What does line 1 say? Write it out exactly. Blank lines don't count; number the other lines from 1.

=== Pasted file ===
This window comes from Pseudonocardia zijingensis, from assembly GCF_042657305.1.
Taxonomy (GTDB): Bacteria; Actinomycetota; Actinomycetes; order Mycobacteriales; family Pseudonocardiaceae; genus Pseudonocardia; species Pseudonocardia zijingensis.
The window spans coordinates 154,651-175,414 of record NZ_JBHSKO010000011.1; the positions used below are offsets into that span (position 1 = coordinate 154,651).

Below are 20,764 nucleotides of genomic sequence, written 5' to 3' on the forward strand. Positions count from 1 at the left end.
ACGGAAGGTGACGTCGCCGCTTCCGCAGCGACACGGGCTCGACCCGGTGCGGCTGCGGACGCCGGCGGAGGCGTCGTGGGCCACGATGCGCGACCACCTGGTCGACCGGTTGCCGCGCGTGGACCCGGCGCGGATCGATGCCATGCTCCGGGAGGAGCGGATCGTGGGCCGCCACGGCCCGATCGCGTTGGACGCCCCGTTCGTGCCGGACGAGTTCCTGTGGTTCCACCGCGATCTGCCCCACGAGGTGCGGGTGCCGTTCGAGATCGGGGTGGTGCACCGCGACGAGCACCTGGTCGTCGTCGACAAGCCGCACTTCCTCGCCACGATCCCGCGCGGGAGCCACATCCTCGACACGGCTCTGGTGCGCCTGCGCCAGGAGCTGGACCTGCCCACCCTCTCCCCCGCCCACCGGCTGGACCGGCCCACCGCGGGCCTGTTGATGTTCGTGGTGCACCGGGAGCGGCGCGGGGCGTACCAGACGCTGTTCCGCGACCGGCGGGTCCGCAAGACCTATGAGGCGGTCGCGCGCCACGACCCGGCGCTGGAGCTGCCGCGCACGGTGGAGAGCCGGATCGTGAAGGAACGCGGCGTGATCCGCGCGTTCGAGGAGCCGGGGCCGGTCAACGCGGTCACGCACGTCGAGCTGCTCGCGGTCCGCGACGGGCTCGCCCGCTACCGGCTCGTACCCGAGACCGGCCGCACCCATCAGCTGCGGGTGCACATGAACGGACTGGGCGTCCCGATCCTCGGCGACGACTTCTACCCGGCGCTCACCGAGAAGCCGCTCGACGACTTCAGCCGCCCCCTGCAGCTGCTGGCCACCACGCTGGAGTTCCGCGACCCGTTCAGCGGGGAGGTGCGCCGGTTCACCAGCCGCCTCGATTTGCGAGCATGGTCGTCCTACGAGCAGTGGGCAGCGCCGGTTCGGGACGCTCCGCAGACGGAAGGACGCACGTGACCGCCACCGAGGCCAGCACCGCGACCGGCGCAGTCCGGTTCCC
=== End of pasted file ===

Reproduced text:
This window comes from Pseudonocardia zijingensis, from assembly GCF_042657305.1.